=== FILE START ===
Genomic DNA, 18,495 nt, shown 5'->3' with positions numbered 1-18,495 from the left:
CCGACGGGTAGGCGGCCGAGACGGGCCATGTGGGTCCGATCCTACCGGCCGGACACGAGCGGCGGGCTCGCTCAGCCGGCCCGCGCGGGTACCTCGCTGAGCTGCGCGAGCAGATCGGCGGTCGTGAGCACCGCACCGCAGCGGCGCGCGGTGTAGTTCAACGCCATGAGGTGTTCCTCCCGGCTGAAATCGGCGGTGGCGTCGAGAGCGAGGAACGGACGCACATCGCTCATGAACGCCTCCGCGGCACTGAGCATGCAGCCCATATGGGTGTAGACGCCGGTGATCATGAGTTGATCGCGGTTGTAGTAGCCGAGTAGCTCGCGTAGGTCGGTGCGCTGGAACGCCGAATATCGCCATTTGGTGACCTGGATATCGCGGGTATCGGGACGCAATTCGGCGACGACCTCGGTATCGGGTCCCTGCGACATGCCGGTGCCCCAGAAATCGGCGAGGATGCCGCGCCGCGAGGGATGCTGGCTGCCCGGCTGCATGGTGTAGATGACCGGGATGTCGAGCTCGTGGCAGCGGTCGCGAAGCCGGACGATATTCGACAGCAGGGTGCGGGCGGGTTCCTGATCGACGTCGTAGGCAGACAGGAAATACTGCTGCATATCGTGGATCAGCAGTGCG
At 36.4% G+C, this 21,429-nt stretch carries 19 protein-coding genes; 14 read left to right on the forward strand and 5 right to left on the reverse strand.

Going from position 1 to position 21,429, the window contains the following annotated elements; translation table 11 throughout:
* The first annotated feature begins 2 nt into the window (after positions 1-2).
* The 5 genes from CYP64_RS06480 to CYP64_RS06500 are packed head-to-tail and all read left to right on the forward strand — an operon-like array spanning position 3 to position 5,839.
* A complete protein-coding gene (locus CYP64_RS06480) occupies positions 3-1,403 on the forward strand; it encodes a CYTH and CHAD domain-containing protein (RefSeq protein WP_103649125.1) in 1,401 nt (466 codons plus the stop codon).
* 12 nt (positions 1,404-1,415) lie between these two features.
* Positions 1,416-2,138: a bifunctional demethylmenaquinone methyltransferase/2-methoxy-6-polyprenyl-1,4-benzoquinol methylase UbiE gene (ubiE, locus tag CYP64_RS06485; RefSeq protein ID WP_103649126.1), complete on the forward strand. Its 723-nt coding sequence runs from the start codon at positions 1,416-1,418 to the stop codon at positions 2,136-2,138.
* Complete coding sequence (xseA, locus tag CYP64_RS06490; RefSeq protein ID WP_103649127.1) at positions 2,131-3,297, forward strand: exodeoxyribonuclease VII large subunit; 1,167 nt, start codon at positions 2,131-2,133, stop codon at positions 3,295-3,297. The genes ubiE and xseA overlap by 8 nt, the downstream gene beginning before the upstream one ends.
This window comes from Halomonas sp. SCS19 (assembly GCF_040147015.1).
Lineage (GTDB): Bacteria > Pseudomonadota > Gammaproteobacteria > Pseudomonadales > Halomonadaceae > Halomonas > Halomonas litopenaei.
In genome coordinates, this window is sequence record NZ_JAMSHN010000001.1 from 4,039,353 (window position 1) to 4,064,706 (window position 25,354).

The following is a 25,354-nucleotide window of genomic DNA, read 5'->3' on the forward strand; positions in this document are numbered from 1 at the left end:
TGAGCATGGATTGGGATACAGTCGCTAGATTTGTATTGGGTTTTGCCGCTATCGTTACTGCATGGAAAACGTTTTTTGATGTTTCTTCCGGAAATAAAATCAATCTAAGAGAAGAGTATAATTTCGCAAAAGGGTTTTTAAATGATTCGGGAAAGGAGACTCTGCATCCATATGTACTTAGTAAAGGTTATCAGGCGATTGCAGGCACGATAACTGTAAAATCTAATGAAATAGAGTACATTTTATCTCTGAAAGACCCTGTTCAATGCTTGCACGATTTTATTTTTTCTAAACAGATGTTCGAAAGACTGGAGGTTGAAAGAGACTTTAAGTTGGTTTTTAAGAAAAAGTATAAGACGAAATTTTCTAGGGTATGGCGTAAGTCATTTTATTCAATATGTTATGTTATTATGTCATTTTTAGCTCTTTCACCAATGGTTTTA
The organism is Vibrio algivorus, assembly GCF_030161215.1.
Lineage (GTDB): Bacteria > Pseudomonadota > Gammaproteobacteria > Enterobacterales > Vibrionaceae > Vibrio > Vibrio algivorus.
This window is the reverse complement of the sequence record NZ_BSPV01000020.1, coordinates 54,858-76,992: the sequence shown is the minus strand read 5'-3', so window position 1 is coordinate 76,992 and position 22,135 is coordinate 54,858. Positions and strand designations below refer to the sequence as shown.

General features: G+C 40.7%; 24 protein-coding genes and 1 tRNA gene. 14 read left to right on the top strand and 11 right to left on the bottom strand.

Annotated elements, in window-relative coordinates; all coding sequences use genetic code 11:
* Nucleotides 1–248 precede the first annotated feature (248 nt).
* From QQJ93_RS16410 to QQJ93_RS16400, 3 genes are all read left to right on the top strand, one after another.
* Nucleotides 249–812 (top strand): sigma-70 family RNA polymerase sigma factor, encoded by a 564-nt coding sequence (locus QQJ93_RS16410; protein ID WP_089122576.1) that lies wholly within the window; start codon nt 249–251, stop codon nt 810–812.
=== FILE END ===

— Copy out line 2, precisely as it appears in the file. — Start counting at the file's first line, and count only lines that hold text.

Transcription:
CCGACGGGTAGGCGGCCGAGACGGGCCATGTGGGTCCGATCCTACCGGCCGGACACGAGCGGCGGGCTCGCTCAGCCGGCCCGCGCGGGTACCTCGCTGAGCTGCGCGAGCAGATCGGCGGTCGTGAGCACCGCACCGCAGCGGCGCGCGGTGTAGTTCAACGCCATGAGGTGTTCCTCCCGGCTGAAATCGGCGGTGGCGTCGAGAGCGAGGAACGGACGCACATCGCTCATGAACGCCTCCGCGGCACTGAGCATGCAGCCCATATGGGTGTAGACGCCGGTGATCATGAGTTGATCGCGGTTGTAGTAGCCGAGTAGCTCGCGTAGGTCGGTGCGCTGGAACGCCGAATATCGCCATTTGGTGACCTGGATATCGCGGGTATCGGGACGCAATTCGGCGACGACCTCGGTATCGGGTCCCTGCGACATGCCGGTGCCCCAGAAATCGGCGAGGATGCCGCGCCGCGAGGGATGCTGGCTGCCCGGCTGCATGGTGTAGATGACCGGGATGTCGAGCTCGTGGCAGCGGTCGCGAAGCCGGACGATATTCGACAGCAGGGTGCGGGCGGGTTCCTGATCGACGTCGTAGGCAGACAGGAAATACTGCTGCATATCGTGGATCAGCAGTGCG